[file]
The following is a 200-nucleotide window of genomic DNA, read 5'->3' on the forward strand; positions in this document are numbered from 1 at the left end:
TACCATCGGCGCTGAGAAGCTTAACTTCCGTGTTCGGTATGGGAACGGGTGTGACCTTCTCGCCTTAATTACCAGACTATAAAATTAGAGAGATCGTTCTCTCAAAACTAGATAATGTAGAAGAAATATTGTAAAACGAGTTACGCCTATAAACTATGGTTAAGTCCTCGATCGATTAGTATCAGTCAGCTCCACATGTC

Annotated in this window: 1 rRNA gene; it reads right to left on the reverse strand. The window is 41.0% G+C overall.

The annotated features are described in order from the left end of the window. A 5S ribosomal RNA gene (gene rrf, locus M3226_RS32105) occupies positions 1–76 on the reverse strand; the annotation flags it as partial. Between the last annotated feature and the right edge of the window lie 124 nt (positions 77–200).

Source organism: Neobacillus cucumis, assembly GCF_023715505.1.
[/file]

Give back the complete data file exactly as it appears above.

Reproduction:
The following is a 200-nucleotide window of genomic DNA, read 5'->3' on the forward strand; positions in this document are numbered from 1 at the left end:
TACCATCGGCGCTGAGAAGCTTAACTTCCGTGTTCGGTATGGGAACGGGTGTGACCTTCTCGCCTTAATTACCAGACTATAAAATTAGAGAGATCGTTCTCTCAAAACTAGATAATGTAGAAGAAATATTGTAAAACGAGTTACGCCTATAAACTATGGTTAAGTCCTCGATCGATTAGTATCAGTCAGCTCCACATGTC

Annotated in this window: 1 rRNA gene; it reads right to left on the reverse strand. The window is 41.0% G+C overall.

The annotated features are described in order from the left end of the window. A 5S ribosomal RNA gene (gene rrf, locus M3226_RS32105) occupies positions 1–76 on the reverse strand; the annotation flags it as partial. Between the last annotated feature and the right edge of the window lie 124 nt (positions 77–200).

Source organism: Neobacillus cucumis, assembly GCF_023715505.1.